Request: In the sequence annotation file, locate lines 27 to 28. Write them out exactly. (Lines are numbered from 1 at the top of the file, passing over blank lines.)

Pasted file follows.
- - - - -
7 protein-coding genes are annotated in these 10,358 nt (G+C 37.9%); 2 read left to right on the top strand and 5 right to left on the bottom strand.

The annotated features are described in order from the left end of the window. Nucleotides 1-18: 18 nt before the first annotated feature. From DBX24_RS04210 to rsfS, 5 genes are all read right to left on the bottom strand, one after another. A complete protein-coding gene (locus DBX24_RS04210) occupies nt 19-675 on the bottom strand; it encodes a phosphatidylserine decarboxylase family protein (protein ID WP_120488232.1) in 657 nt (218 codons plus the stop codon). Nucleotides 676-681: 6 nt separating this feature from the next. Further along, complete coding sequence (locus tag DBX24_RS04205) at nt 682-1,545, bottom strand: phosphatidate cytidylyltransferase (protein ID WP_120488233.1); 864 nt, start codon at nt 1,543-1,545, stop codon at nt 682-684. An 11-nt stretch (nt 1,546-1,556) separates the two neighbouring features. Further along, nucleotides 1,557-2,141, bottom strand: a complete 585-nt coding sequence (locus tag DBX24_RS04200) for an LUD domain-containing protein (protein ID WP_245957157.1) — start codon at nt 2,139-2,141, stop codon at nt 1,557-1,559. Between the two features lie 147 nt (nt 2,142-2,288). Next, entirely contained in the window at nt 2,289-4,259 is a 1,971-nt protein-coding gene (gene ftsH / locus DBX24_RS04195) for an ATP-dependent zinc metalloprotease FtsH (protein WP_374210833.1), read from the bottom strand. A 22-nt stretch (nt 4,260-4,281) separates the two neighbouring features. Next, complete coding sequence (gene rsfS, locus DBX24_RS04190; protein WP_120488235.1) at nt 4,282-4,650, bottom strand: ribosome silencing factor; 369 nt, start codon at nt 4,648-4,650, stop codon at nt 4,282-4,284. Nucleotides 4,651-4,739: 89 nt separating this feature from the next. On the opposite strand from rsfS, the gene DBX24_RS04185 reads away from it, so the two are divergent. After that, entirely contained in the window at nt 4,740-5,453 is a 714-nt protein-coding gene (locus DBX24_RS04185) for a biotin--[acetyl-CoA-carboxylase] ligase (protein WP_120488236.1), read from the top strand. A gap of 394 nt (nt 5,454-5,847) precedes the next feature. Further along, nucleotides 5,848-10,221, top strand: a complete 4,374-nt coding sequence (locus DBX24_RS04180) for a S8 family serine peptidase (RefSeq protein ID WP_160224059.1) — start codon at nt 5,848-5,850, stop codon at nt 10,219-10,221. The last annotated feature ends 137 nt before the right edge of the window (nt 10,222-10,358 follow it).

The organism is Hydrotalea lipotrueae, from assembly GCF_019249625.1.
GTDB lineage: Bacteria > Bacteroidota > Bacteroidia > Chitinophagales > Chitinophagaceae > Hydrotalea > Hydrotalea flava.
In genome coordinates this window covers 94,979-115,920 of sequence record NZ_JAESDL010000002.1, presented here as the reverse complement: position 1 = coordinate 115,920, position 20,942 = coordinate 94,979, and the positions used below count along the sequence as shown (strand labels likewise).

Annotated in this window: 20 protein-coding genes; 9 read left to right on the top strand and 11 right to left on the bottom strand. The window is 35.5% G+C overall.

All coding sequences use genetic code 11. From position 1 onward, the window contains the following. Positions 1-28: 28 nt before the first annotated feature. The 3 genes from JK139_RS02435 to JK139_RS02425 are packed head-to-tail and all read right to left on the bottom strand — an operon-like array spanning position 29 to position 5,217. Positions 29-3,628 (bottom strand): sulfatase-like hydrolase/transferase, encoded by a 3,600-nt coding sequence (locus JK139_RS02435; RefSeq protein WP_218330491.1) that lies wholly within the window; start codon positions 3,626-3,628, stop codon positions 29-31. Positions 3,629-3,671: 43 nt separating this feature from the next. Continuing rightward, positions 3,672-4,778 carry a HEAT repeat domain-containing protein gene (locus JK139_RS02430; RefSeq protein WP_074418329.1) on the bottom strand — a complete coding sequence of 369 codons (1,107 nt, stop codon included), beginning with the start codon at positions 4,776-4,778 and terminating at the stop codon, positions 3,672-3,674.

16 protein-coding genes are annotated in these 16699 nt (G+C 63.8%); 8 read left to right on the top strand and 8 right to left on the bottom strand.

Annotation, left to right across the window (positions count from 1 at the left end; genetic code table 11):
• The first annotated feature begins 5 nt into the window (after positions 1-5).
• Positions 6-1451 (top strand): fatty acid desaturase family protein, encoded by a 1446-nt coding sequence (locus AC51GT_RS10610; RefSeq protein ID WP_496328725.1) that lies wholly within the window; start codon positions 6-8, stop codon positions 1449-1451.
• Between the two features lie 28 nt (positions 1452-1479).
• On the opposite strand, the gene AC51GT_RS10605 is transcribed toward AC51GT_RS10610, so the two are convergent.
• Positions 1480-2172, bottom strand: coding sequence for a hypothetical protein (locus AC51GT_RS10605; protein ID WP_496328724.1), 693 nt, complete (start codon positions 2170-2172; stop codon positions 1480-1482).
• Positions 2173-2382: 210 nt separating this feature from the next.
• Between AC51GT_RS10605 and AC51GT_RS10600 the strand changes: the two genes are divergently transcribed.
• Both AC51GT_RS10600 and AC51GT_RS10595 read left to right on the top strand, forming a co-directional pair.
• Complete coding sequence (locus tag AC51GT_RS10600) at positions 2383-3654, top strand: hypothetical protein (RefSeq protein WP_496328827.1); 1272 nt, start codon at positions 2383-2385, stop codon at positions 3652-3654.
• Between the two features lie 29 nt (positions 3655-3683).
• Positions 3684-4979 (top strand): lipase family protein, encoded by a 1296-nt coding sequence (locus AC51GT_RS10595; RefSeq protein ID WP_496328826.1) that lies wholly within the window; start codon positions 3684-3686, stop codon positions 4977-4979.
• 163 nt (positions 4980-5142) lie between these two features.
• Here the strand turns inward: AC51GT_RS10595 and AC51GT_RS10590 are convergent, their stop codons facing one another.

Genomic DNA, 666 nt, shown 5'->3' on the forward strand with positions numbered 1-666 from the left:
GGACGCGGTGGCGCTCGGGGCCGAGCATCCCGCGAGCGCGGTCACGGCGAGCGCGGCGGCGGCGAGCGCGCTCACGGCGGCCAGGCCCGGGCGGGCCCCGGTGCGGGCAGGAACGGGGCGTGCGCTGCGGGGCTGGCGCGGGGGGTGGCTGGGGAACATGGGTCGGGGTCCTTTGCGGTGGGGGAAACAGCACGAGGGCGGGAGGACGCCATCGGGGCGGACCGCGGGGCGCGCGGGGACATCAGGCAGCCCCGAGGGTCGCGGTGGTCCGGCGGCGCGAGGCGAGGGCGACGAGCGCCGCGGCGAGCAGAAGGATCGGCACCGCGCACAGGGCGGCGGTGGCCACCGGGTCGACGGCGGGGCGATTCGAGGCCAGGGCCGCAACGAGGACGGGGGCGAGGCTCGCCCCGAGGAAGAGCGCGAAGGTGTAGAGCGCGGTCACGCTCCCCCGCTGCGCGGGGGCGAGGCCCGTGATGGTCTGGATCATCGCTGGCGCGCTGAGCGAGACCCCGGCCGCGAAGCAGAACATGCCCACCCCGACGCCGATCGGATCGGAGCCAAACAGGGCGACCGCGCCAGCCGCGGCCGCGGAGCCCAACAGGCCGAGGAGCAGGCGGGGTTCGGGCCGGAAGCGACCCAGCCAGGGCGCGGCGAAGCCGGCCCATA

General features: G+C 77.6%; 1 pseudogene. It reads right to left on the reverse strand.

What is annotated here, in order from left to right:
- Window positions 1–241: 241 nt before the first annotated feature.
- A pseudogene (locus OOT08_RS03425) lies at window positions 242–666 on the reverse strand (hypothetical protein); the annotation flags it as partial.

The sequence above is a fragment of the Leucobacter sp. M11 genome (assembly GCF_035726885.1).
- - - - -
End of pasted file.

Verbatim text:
- Window positions 1–241: 241 nt before the first annotated feature.
- A pseudogene (locus OOT08_RS03425) lies at window positions 242–666 on the reverse strand (hypothetical protein); the annotation flags it as partial.